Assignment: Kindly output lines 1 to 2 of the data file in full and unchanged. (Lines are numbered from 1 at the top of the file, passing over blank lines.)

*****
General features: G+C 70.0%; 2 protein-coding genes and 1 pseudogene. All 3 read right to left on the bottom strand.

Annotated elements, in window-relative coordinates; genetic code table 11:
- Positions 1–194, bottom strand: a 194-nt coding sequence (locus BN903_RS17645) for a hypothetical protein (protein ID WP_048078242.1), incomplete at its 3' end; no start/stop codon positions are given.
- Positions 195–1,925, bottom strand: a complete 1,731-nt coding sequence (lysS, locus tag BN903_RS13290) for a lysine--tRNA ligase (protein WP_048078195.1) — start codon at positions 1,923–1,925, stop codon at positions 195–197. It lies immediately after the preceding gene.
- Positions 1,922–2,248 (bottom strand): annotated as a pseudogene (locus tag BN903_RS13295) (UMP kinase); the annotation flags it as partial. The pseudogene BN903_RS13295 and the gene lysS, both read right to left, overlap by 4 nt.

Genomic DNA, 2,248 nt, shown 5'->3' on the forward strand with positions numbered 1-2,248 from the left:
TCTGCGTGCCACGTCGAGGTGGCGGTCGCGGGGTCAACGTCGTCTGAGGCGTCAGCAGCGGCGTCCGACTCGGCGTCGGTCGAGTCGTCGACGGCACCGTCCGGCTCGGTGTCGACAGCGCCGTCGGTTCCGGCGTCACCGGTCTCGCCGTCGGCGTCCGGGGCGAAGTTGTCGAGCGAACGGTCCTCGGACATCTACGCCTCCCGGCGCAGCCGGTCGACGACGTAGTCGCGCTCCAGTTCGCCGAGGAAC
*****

General features: G+C 70.0%; 2 protein-coding genes and 1 pseudogene. All 3 read right to left on the bottom strand.

Annotated elements, in window-relative coordinates; genetic code table 11: